I’ve been wondering about all the reports about Newt Gingrich running for President when I haven’t heard “boo” about that prospect on any of the many news websites I read so voraciously. So, when in doubt, you take you chances and turn to wikipedia, the encyclopedia that unfortunately, anyone can edit.
So it seems that Newt said last June that if no front-runner emerges, he might step forward to claim that spot, and he would decide that in fall of 2007. And although it seems that there are two strong contenders right now on the GOP side, Gingrich has been spending a lot of time sucking up to Iowa and finding strange political bedfellows.
But it’s the speechifying in New Hampshire (another telltale sign of Presidential agitation) that has me worried. Quoth Newt in a speech intended by its sponsors to honor heroes of the First Amendment:
We need to get ahead of the curve rather than wait until we actually literally lose a city, which I think could literally happen in the next decade if we’re unfortunate. … We now should be impaneling people to look seriously at a level of supervision that we would never dream of if it weren’t for the scale of the threat. … Either before we lose a city or, if we are truly stupid, after we lose a city, we will adopt rules of engagement that use every technology we can find to break up their capacity to use the Internet, to break up their capacity to use free speech, and to go after people who want to kill us to stop them from recruiting people. … We should propose a Geneva Convention for fighting terrorism, which makes very clear that those who would fight outside the rules of law, those who would use weapons of mass destruction, and those who would target civilians are, in fact, subject to a totally different set of rules that allow us to protect civilization by defeating barbarism before it gains so much strength that it is truly horrendous.
Well-motivated, perhaps; you can’t fault a man interested in being President for demonstrating how seriously he takes the job of defending America. But Loyal Readers will note the following elements within Newt’s speech:
- Sideways flattery to the intelligence of the audience,
- Condemnation of civil libertarians and an equation of civil liberties with weakness
- Appeals to double standards,
- Elitism, and
- A willingness to substantially revise, if not completely rewrite, the concept of fundamental rights upon which the country was founded.
I had higher expectations of Gingrich than this. The flattery is odious but perhaps warrants a pass; he is trying to build political capital, after all. But I want a President who inspires us to be strong, not one who tells us to be afraid of shadows.
It’s particularly disappointing because Gingrich can be much better than this when he chooses to. He is an eloquent speaker, a powerful thinker, an accomplished writer and can be, when he wishes, a nuanced, realistic, but focused and persuasive politician with significant charisma. An emphasis on national security is a fine platform, but I would have hoped that a historian, of all people, would keep in mind that in saving America from her enemies, our leaders ought not to change the meaning of what it is to be an American in the first place.
Should Gingrich run — and be able to raise money to finance his campaign — I have little doubt he would be a formidable contender. And a little looking around indicates that yes, he is quite interested in the job and doing what it takes to get the job of President. But he’s hesitating to form even an exploratory committee. And he’s indicated that he’s willing to continue the same forced-choice balancing of civil rights against national security that the current Administration has been pursuing.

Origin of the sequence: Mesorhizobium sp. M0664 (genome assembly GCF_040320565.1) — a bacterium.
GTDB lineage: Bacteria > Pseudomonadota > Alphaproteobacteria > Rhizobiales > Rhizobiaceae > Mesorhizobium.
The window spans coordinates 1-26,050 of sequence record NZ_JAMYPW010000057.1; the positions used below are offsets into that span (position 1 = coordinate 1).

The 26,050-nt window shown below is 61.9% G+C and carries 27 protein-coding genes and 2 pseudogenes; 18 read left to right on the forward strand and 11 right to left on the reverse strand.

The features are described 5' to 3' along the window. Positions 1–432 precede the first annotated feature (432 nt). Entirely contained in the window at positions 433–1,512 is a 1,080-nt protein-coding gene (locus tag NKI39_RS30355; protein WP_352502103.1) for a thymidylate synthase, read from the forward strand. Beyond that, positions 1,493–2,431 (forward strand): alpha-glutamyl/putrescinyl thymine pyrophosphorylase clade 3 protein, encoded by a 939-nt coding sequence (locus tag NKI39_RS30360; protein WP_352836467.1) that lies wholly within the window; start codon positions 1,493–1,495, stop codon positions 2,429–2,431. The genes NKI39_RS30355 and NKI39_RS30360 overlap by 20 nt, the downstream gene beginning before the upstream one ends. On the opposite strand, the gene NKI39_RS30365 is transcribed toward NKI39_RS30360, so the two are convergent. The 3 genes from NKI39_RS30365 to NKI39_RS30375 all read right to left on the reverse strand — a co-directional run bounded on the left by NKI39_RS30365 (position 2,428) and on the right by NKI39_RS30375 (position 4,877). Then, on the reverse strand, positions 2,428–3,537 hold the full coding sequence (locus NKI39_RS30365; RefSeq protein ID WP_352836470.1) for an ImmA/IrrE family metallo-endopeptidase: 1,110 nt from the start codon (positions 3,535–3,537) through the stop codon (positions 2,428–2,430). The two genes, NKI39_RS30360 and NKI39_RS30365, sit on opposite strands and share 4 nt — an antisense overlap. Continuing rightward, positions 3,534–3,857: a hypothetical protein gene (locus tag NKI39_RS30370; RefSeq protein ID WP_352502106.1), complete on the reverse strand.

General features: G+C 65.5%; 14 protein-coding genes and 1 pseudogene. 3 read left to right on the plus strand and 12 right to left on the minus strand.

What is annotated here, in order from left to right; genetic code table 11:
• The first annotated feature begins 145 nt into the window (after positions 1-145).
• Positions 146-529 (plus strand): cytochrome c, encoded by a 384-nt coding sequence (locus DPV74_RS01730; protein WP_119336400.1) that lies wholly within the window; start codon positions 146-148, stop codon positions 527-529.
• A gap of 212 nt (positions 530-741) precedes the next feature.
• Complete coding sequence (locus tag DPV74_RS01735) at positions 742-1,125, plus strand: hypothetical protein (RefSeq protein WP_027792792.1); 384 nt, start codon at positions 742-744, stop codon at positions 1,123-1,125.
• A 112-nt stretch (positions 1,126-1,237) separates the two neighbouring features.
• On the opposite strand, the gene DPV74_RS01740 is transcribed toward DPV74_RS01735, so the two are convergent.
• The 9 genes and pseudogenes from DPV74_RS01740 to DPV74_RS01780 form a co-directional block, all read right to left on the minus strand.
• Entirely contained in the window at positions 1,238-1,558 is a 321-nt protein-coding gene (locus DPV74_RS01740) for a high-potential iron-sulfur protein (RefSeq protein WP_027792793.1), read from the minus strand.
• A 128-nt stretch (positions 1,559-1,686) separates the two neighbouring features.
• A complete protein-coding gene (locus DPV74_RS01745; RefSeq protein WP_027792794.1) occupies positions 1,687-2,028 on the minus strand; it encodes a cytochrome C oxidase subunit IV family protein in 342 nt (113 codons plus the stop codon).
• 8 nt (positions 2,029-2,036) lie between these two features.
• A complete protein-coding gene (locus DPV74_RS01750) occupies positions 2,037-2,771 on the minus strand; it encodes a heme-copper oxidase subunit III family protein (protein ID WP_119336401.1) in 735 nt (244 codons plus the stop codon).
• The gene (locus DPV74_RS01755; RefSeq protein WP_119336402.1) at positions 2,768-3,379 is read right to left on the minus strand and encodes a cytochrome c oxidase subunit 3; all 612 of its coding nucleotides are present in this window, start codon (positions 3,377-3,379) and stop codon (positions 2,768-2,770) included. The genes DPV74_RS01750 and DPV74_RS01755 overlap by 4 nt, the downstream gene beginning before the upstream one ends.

But Gingrich’s vision here is is wrong. It’s not a forced choice. I want a President whose vision of the future includes both liberty and security, both prosperity and justice, both the respect of the world for our moral goodness and the confidence to exercise our prowess when necessary. Unless you are convinced that our arc of national power has crested and we are now in a period of historical decline, we are yet a sufficiently wealthy and powerful nation to not have to give up some these things to realize the others.
Franklin Roosevelt told us “the only thing we have to fear is fear itself” — this while preparing to face down the two most powerful military opponents with whom the United States has ever crossed swords, enemies who captured almost all of Europe, much of Asia, and most of the Pacific. He inspired a deeply-troubled nation to rise to the challenge and in so doing transformed an economic basket case of a country to become a global superpower. He made tough choices along the way, not all of them the right ones, but with more good decisions than bad ones. He did it while inspiring courage and effort, by assuring America that it could rise to the challenge, and by appealing to our sense of pride and honor.
Those are not the rhetorical appeals that Gingrich is making these days. So should you become President, Mr. Gingrich, I hope you rediscover your optimism and power to inspire what is good and strong about our country, and take someone like Roosevelt rather than someone like your immediate predecessor, as your model. Or better yet, clear out of the field entirely, accept your role as an elder statesman with honor and grace, and finally above the fray of partisan politics, dispense the tremendous wisdom you have to offer from (and within, and to) the academy, where you are much needed and can best put your considerable talents to good use.